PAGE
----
UK Release Date: 5th May 2017
Runtime: 95 minutes
Director: Baran bo Odar
Writer: Andrea Berloff
Starring: Jamie Foxx, Michelle Monaghan, Scoot McNairy, Dermot Mulroney, Markell Watson, Gabrielle Union, David Harbour, TI
Synopsis: A cop becomes embroiled in a big money drug deal involving a number of major underworld figures and is forced to challenge his loyalties when his son is kidnapped and his fellow cops descend on a casino.
Jamie Foxx toplines a single location actioner adapted from a 2011 French thriller in Sleepless. It’s a film whose greatest quality is that it struggles manfully to not be as instantly forgettable as it is. Its score is booming and oppressive, its cast give performances larger than required and its action is edited with more cuts than is generally tolerable in a 30-second sequence. Despite this effort, though, Sleepless never does much more than be a predictable snooze.
Foxx, who will need to choose better movies than this if he wants to take an action-hero career seriously, plays Vincent – a cop with ties to the criminal underworld. These connections come back to bite him when he becomes embroiled in a deal between Suited Gangster A (Dermot Mulroney) and Tattooed Gangster B (Scoot McNairy). His son (Markell Watson) is kidnapped, giving him a very personal stake in the deal. Meanwhile, Vincent is also being investigated on allegations of corruption by Internal Affairs agents Bryant (Michelle Monaghan) and Dennison (David Harbour).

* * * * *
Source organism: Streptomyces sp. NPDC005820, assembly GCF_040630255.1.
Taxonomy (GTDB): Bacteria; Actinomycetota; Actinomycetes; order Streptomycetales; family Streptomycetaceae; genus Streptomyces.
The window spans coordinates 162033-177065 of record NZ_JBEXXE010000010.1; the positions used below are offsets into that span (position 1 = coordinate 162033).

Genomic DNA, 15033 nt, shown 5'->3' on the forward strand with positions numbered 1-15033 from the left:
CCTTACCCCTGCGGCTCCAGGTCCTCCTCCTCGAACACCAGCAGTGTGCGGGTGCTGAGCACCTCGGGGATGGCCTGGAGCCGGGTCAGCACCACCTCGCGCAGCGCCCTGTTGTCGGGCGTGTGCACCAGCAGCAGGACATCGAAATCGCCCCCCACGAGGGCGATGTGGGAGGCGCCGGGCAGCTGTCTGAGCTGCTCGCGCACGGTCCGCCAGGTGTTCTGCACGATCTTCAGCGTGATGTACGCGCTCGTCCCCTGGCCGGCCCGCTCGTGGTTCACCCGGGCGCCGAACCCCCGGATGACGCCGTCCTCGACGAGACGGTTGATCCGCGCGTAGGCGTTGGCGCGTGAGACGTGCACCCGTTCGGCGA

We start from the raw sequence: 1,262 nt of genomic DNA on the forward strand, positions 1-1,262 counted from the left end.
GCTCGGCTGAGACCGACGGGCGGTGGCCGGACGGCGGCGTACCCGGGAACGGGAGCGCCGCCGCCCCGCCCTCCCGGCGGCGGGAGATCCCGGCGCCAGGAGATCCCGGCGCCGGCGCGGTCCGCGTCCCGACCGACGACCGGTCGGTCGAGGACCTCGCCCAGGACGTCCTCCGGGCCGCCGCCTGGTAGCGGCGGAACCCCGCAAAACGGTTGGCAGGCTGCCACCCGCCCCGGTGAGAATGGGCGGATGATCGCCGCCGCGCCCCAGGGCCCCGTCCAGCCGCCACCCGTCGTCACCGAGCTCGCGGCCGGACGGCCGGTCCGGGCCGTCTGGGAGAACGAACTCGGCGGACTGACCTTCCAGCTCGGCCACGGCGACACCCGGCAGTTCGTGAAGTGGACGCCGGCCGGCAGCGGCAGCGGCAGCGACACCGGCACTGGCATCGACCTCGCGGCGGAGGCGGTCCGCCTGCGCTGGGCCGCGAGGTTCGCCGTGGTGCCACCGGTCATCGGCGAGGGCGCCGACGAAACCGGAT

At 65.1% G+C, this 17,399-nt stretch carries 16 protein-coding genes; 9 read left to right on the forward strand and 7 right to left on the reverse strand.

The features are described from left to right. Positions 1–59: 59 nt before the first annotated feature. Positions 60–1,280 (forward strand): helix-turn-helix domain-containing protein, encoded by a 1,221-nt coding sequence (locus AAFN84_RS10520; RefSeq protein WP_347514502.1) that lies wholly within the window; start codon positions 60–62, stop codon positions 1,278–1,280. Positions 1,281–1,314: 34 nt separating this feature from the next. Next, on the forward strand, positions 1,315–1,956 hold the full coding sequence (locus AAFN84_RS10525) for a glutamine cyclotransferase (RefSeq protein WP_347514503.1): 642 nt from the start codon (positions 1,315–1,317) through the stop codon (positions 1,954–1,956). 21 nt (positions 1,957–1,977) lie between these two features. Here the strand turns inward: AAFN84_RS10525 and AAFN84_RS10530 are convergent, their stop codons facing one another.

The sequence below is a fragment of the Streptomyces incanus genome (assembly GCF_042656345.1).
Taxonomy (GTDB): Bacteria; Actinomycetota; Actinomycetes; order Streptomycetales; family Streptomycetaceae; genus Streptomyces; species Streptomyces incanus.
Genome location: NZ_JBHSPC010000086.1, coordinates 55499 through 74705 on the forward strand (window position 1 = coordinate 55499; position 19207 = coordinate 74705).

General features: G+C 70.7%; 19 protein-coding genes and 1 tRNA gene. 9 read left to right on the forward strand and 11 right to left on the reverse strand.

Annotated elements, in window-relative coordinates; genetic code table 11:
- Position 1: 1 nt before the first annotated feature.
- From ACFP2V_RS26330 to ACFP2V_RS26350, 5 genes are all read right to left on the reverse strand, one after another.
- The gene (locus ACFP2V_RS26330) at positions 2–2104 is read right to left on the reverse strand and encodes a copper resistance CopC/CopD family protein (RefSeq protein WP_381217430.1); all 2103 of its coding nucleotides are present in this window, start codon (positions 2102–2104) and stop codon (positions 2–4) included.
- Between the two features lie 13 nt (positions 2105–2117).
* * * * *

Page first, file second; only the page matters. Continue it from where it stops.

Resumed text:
To give it its due, Sleepless establishes and breezes through this setup quickly, doing an adequate job of setting up its characters’ respective directions, even if all of their motivations are a little vague and crowbarred into the plot very late in the story.
The movie falls down though when it gets to the casino setting that dominates the second and third act. An opportunity to turn this setting into a stylish backdrop for a lean, quick action movie with good fight scenes is spectacularly missed. What follows is some increasingly frustrating plot contrivances that make the movie’s structure follow that of a farce more than an effective action thriller.
Maybe that’s not what Sleepless was going for. Maybe what’s at fault is my expectations of what Sleepless should and could have been. However, its conspiracy and thriller elements are predictable and dull, while its action is lifeless and doesn’t work in a world where The Raid and John Wick exist.
What we’re left with is a plot that is well-trodden, characters that are flat and a picture lacking any real style. Despite some very clear effort, Sleepless struggles to be anything more than lifeless.
Pop or Poop?
Let down by its lack of imagination, Sleepless is a dull action thriller that is heavy with contrivances. Jamie Foxx turns in an admirable performance and the supporting cast do decent work, but are trapped in roles that have no depth. The single location is both an asset and a hindrance, forcing the action to unfold in blandly conventional fashion until the limp conclusion.
Do you agree with my review? Let me know in the comments section.